Sales · Compensation

Third Party Sales Person - Commission or Shares?

Harpaul Sambhi Doing disruptive things at LinkedIn.

November 24th, 2012

Hi there - I recently had a conversation where a sales person who wants to
sell our solutions in Europe, which we don\'t cover at the moment. He is an
independent who sells our partner solutions, so he is optimistic he can
sell since he has existing relationships. When discussing financials, I was
thinking a 20% commission for the first year. He was asking 10% of the
overall lifetime value of the contract or shares within the company for
every sale that he does.

I can easily negotiate sales commissions, but I am intrigued if I should
entertain the idea of providing shares for every time this individual signs
on a customer. Would you avoid providing shares at all costs, or would you
elect to do this? I am interested in the pros and cons for both.



Derek Dukes Business Development, Startups at Amazon Web Services

November 24th, 2012

In general, when you can keep shares out of the mix, it\'s better for
everyone. There can be some risk in paying for contracting with equity as
it CAN establish a new value for the stock. Meaning if someone charges $100
per hour and you\'re compensating them with X% of stock for Y a mount of
time, you just set the valuation and you might run into problems when the
enterprise is evaluated pre the next round of financing.

There\'s a decent Quora thread here, though it\'s about convertible debt

- d

Derek Dukes | 415-828-5781 | @ddukes

Max Avroutski

November 24th, 2012

You got to be kidding me. Do you pay takeout delivery boy\'s tips in stock too? :)

How are you planing to calculate value of shares for every sales specially since value of the company will increase with every sale and also change up or down based on many other events?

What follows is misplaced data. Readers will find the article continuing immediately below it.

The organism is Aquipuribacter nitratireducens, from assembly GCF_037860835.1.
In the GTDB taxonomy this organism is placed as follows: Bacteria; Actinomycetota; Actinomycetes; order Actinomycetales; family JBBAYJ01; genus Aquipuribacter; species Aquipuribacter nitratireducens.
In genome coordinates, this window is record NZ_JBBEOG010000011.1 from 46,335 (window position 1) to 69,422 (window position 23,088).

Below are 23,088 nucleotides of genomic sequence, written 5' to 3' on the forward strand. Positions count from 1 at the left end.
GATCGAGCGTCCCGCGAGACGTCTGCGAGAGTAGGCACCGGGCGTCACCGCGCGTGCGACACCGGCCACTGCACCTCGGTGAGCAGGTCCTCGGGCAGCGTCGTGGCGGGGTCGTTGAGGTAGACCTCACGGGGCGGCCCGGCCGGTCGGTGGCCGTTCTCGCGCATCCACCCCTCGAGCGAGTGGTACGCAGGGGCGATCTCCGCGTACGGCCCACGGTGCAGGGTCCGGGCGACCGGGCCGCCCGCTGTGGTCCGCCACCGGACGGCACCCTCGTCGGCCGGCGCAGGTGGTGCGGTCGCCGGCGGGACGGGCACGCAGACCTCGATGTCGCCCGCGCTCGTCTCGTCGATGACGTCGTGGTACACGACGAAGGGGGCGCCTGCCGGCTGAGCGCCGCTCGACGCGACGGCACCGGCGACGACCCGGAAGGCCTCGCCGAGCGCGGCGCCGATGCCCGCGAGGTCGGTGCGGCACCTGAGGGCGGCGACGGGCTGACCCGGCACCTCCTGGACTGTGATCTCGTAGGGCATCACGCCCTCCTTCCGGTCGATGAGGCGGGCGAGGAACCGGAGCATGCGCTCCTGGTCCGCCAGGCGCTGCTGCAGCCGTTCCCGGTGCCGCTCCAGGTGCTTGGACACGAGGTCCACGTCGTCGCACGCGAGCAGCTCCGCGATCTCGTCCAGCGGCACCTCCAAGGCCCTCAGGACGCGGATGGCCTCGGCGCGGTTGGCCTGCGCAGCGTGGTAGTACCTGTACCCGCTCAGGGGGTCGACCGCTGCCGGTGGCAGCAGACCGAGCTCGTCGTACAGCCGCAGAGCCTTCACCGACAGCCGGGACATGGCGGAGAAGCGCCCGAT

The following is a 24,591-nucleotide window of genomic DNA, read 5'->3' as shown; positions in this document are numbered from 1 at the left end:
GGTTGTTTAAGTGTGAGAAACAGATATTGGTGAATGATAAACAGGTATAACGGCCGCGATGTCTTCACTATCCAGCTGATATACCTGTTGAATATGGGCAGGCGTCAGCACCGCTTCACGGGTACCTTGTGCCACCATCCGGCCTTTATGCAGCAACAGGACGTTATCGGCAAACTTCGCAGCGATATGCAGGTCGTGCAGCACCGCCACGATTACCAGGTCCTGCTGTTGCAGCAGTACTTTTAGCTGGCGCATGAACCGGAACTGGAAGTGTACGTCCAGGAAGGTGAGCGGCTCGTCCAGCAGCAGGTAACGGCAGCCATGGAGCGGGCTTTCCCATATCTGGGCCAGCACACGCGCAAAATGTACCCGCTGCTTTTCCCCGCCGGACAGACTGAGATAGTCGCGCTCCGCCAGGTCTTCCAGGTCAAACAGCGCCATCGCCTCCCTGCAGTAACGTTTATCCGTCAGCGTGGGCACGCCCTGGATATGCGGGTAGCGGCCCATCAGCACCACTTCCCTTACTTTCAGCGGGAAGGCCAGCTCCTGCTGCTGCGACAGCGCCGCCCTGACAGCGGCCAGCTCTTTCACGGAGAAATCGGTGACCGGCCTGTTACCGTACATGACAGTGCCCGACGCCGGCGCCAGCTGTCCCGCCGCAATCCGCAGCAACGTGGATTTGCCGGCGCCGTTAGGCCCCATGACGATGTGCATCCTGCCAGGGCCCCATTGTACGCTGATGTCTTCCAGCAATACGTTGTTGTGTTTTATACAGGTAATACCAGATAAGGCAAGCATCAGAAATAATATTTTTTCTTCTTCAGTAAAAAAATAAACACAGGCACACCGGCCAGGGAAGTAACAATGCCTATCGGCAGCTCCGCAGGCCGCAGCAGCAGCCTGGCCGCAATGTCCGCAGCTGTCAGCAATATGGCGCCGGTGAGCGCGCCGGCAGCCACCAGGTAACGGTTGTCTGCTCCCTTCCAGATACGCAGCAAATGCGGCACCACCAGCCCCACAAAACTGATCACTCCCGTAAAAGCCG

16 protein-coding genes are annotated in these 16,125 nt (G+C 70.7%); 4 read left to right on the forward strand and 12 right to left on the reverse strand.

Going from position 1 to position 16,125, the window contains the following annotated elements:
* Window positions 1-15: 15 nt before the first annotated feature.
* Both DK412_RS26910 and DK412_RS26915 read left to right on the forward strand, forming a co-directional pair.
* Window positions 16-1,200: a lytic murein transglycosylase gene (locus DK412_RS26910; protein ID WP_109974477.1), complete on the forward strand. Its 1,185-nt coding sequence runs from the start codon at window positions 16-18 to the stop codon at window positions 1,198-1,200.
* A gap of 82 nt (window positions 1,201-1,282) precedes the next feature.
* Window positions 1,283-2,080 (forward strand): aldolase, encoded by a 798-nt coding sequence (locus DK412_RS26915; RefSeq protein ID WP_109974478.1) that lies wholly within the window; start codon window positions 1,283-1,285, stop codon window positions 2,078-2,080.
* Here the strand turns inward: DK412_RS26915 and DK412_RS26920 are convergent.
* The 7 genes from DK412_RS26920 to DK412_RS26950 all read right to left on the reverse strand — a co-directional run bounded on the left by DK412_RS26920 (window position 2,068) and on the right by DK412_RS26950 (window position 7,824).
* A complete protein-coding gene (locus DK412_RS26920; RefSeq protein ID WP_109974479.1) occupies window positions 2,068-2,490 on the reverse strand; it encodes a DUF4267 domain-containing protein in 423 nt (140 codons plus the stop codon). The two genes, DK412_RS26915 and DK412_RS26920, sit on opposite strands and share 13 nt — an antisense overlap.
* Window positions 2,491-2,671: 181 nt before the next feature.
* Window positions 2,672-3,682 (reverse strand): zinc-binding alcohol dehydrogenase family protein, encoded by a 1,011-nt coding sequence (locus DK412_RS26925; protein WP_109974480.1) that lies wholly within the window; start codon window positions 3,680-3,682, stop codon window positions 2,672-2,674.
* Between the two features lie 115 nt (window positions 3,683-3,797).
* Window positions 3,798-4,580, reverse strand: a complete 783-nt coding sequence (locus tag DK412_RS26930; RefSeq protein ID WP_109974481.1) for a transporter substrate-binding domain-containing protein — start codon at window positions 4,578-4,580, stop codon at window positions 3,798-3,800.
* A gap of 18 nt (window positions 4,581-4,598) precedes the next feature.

There is a reason why doing private company stock valuation cost a lot of money, one of them is it requires a lot of accounting.

You didn\'t say what you selling, but generally you would want to have 60-65% of pure profit, then:
20% for the first year sounds reasonable if there is at least 40%+ left for you in pure profit. Then the next year you will have all 60%+
10% customer lifetime also sounds reasonable in some cases, but usually only should be looked at if you need to have your sales person to maintain the relationship during customer\'s lifetime. Otherwise, sales person costs too much and de-facto licensed you a customer. I bet your sales person doesn\'t own the customer outright so that no other sales person can sell stuff to him. I bet other sales people can also sell to that customer and so your sales person can\'t demand any lifetime.

Also, if it will be so easy to sell your complementary product to his existing customers then it is your counter argument to pay him less since he will have to do less work.

Just because first person whats to sell your product doesn\'t mean that there will not be others who will compete with other sales people to sell your product. Don\'t be lazy and find additional sales people.

Have your sales person sign agreement not to poach the customers he sells for you if possible.

Many things depend on if your product has direct competitors, if your sales person sells your competitors already and if your product has customer retention component.

All sales commissions should be always paid after you receive money from the customer.
If the customer stops paying you don\'t owe the sales person anything


--- On Sat, 11/24/12, hsambhi <hsam

Harpaul Sambhi Doing disruptive things at LinkedIn.

November 26th, 2012

Thanks Kerry, Seth, Max and Derek for the input,

He is a technical implementer so he will be providing customer and first
level tech support. I agree that the stock option route is complicated, and
I am always a big fan of keeping everything internal. Appreciate the


Seth Kaplan Healthcare Technology Executive, Product Manager, Enterprise Architect, IT Strategist and Intrepreneur

November 24th, 2012

Not for nothing, but when I worked retail, the mother company took our commissions back when the customer return to the product the following Monday :-)

-- Seth

On Nov 24, 2012, at 2:52 PM, Max <> wrote:

Kerry Finsand CEO at Taplister, INC.

November 25th, 2012


I recommend you doing a test with him to see if he is the right fit. You
could offer him 10% of any referral he gives you or commissions ranging
from 30-50%. If he is going to be a hired gun for you he needs to be paid
a higher commission since it is a risk to him. For you it will get sales
that you would have not been able to get. If he does not sell anything it
allows you to learn more about that market. Giving him commission on the
lifetime value of a customer can be tricky. I would offer him commission\'s
on the first sale only. Or you could create an agreement that if he makes
a certain number of sales his commission goes up, or you could possibly add
a bonus. You should also think about what type of customer service (if
any) that he needs to provide.